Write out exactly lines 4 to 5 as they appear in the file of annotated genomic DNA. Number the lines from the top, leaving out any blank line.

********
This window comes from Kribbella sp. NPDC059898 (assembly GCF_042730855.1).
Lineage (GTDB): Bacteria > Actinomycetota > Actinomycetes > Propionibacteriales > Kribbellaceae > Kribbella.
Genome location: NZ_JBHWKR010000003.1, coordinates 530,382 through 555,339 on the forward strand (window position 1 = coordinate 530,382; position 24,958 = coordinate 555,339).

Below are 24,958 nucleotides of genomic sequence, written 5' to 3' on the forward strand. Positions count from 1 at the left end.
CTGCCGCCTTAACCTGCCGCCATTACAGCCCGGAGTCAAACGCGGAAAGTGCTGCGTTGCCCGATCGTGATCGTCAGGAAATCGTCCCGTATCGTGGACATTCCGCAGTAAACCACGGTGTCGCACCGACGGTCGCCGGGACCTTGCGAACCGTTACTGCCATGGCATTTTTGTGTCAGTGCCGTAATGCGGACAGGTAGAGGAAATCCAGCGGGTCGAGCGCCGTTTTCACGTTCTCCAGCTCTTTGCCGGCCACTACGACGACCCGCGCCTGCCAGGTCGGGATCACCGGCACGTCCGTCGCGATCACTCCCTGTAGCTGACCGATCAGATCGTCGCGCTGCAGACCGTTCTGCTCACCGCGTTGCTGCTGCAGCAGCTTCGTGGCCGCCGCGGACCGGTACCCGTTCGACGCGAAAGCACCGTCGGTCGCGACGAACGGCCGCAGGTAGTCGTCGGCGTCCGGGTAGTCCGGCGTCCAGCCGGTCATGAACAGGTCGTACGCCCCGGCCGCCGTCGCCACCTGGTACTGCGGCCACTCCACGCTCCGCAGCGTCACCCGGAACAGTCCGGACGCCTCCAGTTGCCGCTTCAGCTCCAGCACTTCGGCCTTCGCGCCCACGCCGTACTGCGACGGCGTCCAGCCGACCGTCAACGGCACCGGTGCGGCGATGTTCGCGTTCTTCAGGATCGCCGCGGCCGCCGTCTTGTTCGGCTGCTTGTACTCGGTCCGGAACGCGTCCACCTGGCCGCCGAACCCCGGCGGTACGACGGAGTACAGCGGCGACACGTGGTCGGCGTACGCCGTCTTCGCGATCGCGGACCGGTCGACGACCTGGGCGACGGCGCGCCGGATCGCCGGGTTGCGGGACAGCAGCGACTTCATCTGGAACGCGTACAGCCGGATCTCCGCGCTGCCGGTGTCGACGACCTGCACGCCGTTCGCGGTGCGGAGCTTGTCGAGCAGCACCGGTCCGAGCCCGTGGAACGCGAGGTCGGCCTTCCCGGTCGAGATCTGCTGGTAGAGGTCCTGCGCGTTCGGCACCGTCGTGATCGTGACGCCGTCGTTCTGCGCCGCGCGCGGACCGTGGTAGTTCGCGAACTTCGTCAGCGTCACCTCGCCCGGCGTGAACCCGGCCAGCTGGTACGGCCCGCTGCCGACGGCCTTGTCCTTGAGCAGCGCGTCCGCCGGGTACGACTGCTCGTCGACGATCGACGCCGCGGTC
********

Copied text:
Below are 24,958 nucleotides of genomic sequence, written 5' to 3' on the forward strand. Positions count from 1 at the left end.
CTGCCGCCTTAACCTGCCGCCATTACAGCCCGGAGTCAAACGCGGAAAGTGCTGCGTTGCCCGATCGTGATCGTCAGGAAATCGTCCCGTATCGTGGACATTCCGCAGTAAACCACGGTGTCGCACCGACGGTCGCCGGGACCTTGCGAACCGTTACTGCCATGGCATTTTTGTGTCAGTGCCGTAATGCGGACAGGTAGAGGAAATCCAGCGGGTCGAGCGCCGTTTTCACGTTCTCCAGCTCTTTGCCGGCCACTACGACGACCCGCGCCTGCCAGGTCGGGATCACCGGCACGTCCGTCGCGATCACTCCCTGTAGCTGACCGATCAGATCGTCGCGCTGCAGACCGTTCTGCTCACCGCGTTGCTGCTGCAGCAGCTTCGTGGCCGCCGCGGACCGGTACCCGTTCGACGCGAAAGCACCGTCGGTCGCGACGAACGGCCGCAGGTAGTCGTCGGCGTCCGGGTAGTCCGGCGTCCAGCCGGTCATGAACAGGTCGTACGCCCCGGCCGCCGTCGCCACCTGGTACTGCGGCCACTCCACGCTCCGCAGCGTCACCCGGAACAGTCCGGACGCCTCCAGTTGCCGCTTCAGCTCCAGCACTTCGGCCTTCGCGCCCACGCCGTACTGCGACGGCGTCCAGCCGACCGTCAACGGCACCGGTGCGGCGATGTTCGCGTTCTTCAGGATCGCCGCGGCCGCCGTCTTGTTCGGCTGCTTGTACTCGGTCCGGAACGCGTCCACCTGGCCGCCGAACCCCGGCGGTACGACGGAGTACAGCGGCGACACGTGGTCGGCGTACGCCGTCTTCGCGATCGCGGACCGGTCGACGACCTGGGCGACGGCGCGCCGGATCGCCGGGTTGCGGGACAGCAGCGACTTCATCTGGAACGCGTACAGCCGGATCTCCGCGCTGCCGGTGTCGACGACCTGCACGCCGTTCGCGGTGCGGAGCTTGTCGAGCAGCACCGGTCCGAGCCCGTGGAACGCGAGGTCGGCCTTCCCGGTCGAGATCTGCTGGTAGAGGTCCTGCGCGTTCGGCACCGTCGTGATCGTGACGCCGTCGTTCTGCGCCGCGCGCGGACCGTGGTAGTTCGCGAACTTCGTCAGCGTCACCTCGCCCGGCGTGAACCCGGCCAGCTGGTACGGCCCGCTGCCGACGGCCTTGTCCTTGAGCAGCGCGTCCGCCGGGTACGACTGCTCGTCGACGATCGACGCCGCGGTC